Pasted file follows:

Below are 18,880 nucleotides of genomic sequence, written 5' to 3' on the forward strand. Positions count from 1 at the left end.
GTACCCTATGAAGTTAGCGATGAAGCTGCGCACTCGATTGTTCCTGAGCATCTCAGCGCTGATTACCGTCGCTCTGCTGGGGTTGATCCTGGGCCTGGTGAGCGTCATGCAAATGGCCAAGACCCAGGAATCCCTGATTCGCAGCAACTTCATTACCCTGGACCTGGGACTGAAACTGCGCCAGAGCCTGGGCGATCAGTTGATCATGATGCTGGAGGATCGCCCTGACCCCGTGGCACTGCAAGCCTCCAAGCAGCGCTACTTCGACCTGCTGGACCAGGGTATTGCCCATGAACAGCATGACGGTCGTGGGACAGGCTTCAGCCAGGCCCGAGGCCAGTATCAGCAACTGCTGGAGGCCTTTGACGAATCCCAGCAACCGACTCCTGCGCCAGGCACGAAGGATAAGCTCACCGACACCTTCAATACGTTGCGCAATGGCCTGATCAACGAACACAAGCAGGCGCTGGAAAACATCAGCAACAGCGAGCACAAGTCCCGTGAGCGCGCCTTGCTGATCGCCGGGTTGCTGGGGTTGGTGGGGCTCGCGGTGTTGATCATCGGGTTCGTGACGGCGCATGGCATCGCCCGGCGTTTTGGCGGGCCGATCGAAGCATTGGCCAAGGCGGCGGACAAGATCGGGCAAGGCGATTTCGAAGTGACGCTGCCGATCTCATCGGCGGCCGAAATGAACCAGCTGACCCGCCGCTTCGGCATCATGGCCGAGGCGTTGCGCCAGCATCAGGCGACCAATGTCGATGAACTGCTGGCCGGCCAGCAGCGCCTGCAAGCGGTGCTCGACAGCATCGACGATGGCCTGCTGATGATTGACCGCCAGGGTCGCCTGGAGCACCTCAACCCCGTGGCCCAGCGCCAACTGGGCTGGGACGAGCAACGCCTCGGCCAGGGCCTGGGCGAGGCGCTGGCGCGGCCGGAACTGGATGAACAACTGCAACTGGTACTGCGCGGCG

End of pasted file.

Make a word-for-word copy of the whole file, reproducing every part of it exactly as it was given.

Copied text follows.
Below are 18,880 nucleotides of genomic sequence, written 5' to 3' on the forward strand. Positions count from 1 at the left end.
GTACCCTATGAAGTTAGCGATGAAGCTGCGCACTCGATTGTTCCTGAGCATCTCAGCGCTGATTACCGTCGCTCTGCTGGGGTTGATCCTGGGCCTGGTGAGCGTCATGCAAATGGCCAAGACCCAGGAATCCCTGATTCGCAGCAACTTCATTACCCTGGACCTGGGACTGAAACTGCGCCAGAGCCTGGGCGATCAGTTGATCATGATGCTGGAGGATCGCCCTGACCCCGTGGCACTGCAAGCCTCCAAGCAGCGCTACTTCGACCTGCTGGACCAGGGTATTGCCCATGAACAGCATGACGGTCGTGGGACAGGCTTCAGCCAGGCCCGAGGCCAGTATCAGCAACTGCTGGAGGCCTTTGACGAATCCCAGCAACCGACTCCTGCGCCAGGCACGAAGGATAAGCTCACCGACACCTTCAATACGTTGCGCAATGGCCTGATCAACGAACACAAGCAGGCGCTGGAAAACATCAGCAACAGCGAGCACAAGTCCCGTGAGCGCGCCTTGCTGATCGCCGGGTTGCTGGGGTTGGTGGGGCTCGCGGTGTTGATCATCGGGTTCGTGACGGCGCATGGCATCGCCCGGCGTTTTGGCGGGCCGATCGAAGCATTGGCCAAGGCGGCGGACAAGATCGGGCAAGGCGATTTCGAAGTGACGCTGCCGATCTCATCGGCGGCCGAAATGAACCAGCTGACCCGCCGCTTCGGCATCATGGCCGAGGCGTTGCGCCAGCATCAGGCGACCAATGTCGATGAACTGCTGGCCGGCCAGCAGCGCCTGCAAGCGGTGCTCGACAGCATCGACGATGGCCTGCTGATGATTGACCGCCAGGGTCGCCTGGAGCACCTCAACCCCGTGGCCCAGCGCCAACTGGGCTGGGACGAGCAACGCCTCGGCCAGGGCCTGGGCGAGGCGCTGGCGCGGCCGGAACTGGATGAACAACTGCAACTGGTACTGCGCGGCG